What is Title IX?

Most people associate Title IX with athletics only.  But did you know that Title IX's language is actually designed to eliminate discrimination in the entire educational setting based on sex?  This means all educational programs including academics, athletics and any other activities operated by the University.   

Definition of Title IX by the United States Department of Education, Office of Civil Rights:      

“Title IX of the Education Amendments of 1972 prohibits discrimination based on sex in education programs and activities that receive federal financial assistance.

The U.S. Department of Education gives grants of financial assistance to schools and colleges.  The Title IX regulation describes the conduct that violates Title IX.  Examples of the types of discrimination that are covered under Title IX include sexual harassment; the failure to provide equal opportunity in athletics; discrimination in a school’s science, technology, engineering, and math (STEM) courses and programs; and discrimination based on pregnancy. The Title IX regulation is enforced by OCR and is in the code of federal regulations at 34 CFR Part 106.

Title IX prohibits retaliation for filing an OCR complaint or for advocating for a right protected by Title IX. Title IX also prohibits employment discrimination, but employment discrimination complaints filed with OCR are generally referred to the Equal Employment Opportunity Commission.”

What does Title IX do?

Title IX helps to eliminate barriers caused by gender discrimination in athletics and educational programs, particularly in the STEM related programs.  Title IX requires fair treatment for pregnant and parenting students and prohibits bullying, sexual harassment, sexual assault, or any behavior that creates obstacles to education based on gender.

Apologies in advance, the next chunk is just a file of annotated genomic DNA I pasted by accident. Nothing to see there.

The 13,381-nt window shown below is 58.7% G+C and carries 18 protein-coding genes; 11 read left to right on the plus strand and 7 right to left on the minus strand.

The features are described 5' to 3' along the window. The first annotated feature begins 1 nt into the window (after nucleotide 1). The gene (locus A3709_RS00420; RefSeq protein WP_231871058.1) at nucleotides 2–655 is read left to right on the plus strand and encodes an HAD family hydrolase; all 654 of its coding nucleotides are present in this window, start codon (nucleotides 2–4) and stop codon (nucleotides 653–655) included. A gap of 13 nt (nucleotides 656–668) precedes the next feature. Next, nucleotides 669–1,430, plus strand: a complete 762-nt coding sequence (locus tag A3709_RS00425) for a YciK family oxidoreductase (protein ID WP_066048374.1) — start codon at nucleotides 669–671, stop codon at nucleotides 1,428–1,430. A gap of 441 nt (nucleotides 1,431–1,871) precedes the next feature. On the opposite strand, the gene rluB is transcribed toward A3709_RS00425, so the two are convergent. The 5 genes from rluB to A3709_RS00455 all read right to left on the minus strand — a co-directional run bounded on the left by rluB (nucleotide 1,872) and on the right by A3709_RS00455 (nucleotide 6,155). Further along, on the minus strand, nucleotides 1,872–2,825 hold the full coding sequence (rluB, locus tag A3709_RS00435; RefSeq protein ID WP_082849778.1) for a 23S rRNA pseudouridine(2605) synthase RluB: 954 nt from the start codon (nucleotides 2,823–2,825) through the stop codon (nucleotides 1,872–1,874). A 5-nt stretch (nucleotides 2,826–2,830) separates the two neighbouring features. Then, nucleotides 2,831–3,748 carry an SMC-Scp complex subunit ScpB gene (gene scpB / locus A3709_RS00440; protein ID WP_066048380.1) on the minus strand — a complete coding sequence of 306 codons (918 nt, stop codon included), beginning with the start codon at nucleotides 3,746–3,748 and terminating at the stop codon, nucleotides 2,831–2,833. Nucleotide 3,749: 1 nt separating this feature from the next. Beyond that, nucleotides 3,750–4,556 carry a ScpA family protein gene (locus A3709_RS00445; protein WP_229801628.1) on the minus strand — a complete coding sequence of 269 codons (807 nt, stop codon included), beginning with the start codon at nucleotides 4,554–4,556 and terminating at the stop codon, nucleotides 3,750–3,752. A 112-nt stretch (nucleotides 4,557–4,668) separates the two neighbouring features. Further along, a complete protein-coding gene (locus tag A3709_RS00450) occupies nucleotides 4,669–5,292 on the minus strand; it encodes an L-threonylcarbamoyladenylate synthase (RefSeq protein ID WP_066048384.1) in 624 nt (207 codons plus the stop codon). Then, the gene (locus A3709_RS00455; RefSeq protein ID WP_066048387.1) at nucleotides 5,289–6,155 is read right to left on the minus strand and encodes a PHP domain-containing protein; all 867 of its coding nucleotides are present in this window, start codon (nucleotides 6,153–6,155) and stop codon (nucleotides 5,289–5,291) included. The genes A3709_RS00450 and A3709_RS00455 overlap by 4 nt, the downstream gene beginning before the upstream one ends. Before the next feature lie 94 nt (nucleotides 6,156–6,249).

Who does Title IX apply to?

Title IX applies to all faculty, staff, and students.   

Campus Climate Survey

On January 22, 2014, President Barack Obama established the White House Task Force to Protect Students from Sexual Assault. The first report prepared by this task force addressed the need for all universities to conduct campus climate surveys in an effort to learn what the barriers are to reporting.
 

"We know from decades of research that victims rarely report sexual assault to law enforcement. Many victims do not even access formal services, like crisis centers. Thus, official statistics under represent the extent of the problem on any one campus. Further, campus response, intervention, and prevention efforts will be more successful if they are tailored to the needs of each campus community. Understanding other climate issues, such as students’ knowledge about reporting policies and resources for victims, their attitudes about prevention, and their perceptions about how their community is addressing the problem of sexual violence, are critical pieces of information for improving campus responses."  -exerpt from Not Alone.gov.  

Arkansas Tech initiated our first Campus Climate Survey in the Spring of 2014.  A link to a copy of this report may be found here:  Campus Climate Survey, Spring 2014.

Not Alone Website 

Who do I contact for Title IX information?

All recipients of federal funding must designate a Title IX Coordinator.  It is the Title IX Coordinator's responsibility to ensure the University is complying with Title IX regulations.  The Title IX Coordinator also investigates any complaints based on sexual harassment, sexual assault, and gender discrimination for faculty, students, and staff.

The Title IX Coordinator for Arkansas Tech University is Jennifer Fleming.   

Contact Information:

Administration Building, Suite 212
Phone Number:  479-498-6020
Fax Number:  479-880-4430
email address:  jfleming@atu.edu


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